Don’t get too down.  God is ever-present.  Just take life one day at a time, even one prayer at a time!

The Prayer Team now has its own dedicated website! There you may find a database for past prayer team messages as well as books by Fr. Stavros and other information about his work and St. John the Baptist Greek Orthodox Church in Tampa, FL.

These readings are under copyright and is used by permission. All rights reserved. These works may not be further reproduced, in print or on other websites or in any other form, without the prior written authorization of the copyright holder: Reading © Holy Transfiguration Monastery – Brookline, MA, Apolytikion of Abbot Marcellus © Narthex Press, Kontakion of Abbot Marcellus © Holy Transfiguration Monastery – Brookline, MA.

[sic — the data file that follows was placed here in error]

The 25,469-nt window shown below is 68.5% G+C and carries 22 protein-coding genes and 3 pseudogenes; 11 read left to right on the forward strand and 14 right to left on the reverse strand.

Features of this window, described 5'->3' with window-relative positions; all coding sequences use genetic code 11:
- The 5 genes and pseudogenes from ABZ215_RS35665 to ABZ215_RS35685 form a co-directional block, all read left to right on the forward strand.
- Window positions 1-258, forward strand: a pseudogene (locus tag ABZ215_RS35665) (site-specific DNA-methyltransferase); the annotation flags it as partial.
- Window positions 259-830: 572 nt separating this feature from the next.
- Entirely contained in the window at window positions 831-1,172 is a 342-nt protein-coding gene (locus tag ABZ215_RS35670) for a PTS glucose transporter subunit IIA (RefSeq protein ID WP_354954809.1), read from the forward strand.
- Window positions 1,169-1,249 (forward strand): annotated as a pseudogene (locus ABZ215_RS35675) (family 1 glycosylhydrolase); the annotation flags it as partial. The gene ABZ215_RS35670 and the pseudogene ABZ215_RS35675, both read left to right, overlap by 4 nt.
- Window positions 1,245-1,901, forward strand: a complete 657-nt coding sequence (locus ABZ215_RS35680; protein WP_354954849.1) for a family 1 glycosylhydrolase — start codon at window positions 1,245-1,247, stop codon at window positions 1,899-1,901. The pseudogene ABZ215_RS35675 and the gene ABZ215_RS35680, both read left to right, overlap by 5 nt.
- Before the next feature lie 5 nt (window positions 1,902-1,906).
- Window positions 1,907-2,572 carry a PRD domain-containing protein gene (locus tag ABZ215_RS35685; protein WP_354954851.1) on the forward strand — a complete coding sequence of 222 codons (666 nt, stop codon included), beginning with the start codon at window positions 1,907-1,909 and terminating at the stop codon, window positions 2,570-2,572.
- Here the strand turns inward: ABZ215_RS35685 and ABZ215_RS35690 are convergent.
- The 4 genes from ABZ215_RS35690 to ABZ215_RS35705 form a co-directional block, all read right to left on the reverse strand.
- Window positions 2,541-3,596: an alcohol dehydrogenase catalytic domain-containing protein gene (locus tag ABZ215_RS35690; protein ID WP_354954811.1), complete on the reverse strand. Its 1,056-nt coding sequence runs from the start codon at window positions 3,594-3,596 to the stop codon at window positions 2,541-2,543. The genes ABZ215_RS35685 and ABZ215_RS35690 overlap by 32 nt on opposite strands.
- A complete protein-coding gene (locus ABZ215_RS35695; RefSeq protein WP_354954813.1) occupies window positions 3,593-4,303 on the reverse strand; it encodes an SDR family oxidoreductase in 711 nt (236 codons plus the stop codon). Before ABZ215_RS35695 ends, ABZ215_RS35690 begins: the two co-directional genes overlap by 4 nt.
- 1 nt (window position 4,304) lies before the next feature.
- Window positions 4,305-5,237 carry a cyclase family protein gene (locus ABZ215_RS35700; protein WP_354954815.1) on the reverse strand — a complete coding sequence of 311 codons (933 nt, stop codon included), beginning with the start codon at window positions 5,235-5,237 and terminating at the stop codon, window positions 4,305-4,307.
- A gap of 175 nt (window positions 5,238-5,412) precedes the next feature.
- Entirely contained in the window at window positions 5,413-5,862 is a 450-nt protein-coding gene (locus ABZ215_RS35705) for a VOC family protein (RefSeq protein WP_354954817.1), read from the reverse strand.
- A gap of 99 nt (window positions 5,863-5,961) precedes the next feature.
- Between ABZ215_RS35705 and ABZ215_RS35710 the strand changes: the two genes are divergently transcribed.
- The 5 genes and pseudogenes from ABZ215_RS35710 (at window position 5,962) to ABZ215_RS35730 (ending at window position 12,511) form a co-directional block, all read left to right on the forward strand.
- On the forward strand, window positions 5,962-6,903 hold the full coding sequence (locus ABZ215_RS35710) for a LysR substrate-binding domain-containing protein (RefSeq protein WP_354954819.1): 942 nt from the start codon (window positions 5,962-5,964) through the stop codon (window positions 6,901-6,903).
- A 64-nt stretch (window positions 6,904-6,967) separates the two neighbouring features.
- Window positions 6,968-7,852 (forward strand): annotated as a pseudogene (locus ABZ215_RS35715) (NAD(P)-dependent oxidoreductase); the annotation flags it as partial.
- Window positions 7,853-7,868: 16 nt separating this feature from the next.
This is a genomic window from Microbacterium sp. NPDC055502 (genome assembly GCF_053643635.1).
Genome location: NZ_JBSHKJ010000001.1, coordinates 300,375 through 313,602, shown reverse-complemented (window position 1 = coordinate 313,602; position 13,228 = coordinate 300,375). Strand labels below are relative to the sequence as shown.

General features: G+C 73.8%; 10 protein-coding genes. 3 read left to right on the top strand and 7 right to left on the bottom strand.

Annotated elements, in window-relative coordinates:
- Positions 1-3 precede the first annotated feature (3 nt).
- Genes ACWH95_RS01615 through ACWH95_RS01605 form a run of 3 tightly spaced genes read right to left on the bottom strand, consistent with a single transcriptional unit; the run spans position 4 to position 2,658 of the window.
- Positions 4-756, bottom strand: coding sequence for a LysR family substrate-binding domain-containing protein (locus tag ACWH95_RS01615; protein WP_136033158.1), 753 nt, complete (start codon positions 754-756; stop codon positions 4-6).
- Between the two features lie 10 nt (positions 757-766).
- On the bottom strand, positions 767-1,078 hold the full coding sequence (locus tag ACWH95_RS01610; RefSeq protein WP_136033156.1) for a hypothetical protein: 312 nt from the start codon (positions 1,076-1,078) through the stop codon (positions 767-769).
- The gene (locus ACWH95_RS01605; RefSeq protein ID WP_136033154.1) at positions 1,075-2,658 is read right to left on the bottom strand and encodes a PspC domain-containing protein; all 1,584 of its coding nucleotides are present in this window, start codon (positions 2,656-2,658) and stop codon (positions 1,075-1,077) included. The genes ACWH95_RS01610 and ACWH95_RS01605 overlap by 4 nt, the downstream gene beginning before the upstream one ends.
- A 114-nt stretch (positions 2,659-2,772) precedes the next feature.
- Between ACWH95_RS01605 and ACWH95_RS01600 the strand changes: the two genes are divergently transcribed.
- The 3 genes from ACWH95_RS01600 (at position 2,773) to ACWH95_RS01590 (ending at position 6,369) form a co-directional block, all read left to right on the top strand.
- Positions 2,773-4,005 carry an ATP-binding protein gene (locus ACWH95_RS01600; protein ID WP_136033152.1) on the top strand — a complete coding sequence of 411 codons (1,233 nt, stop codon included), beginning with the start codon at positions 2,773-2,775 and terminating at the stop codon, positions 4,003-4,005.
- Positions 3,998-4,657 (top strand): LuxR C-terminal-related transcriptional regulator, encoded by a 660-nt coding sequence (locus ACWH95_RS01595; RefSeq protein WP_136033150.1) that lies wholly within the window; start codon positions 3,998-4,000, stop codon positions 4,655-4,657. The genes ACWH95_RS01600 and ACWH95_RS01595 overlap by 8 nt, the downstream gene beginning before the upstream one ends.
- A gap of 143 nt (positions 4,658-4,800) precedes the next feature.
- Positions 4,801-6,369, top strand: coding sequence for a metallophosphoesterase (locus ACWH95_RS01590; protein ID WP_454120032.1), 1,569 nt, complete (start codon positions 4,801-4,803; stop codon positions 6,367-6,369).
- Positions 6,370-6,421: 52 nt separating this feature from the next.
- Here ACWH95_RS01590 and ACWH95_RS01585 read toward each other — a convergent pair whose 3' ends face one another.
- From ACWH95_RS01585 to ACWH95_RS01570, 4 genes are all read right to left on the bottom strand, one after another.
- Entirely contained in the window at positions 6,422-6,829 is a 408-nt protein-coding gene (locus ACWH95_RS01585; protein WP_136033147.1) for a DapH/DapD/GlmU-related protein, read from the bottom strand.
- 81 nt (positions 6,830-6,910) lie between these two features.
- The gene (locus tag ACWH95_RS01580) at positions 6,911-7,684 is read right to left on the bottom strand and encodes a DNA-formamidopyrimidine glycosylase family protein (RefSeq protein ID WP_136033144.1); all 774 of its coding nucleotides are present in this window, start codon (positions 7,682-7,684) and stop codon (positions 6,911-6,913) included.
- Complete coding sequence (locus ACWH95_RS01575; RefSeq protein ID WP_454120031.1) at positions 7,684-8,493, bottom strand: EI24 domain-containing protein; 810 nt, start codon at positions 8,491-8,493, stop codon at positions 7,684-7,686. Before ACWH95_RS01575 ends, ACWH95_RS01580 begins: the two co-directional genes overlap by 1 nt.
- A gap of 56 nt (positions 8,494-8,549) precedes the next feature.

The Revised Standard Version of the Bible is copyrighted 1946, 1952, 1971, and 1973 by the Division of Christian Education of the National Council of the Churches of Christ in the U.S.A. and used by permission. From the Online Chapel of the Greek Orthodox Archdiocese of America.


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About author

Fr. Stavros Akrotirianakis

Fr. Stavros N. Akrotirianakis is the Proistamenos of St. John Greek Orthodox Church in Tampa, FL. Fr. contributes the Prayer Team Ministry, a daily reflection, which began in February 2015. The Prayer Team now has its own dedicated website! Fr. Stavros has produced two books, “Let All Creation Rejoice: Reflections on Advent, the Nativity and Epiphany”: “ and “The Road Back to Christ: Reflections on Lent, Holy Week and the Resurrection.”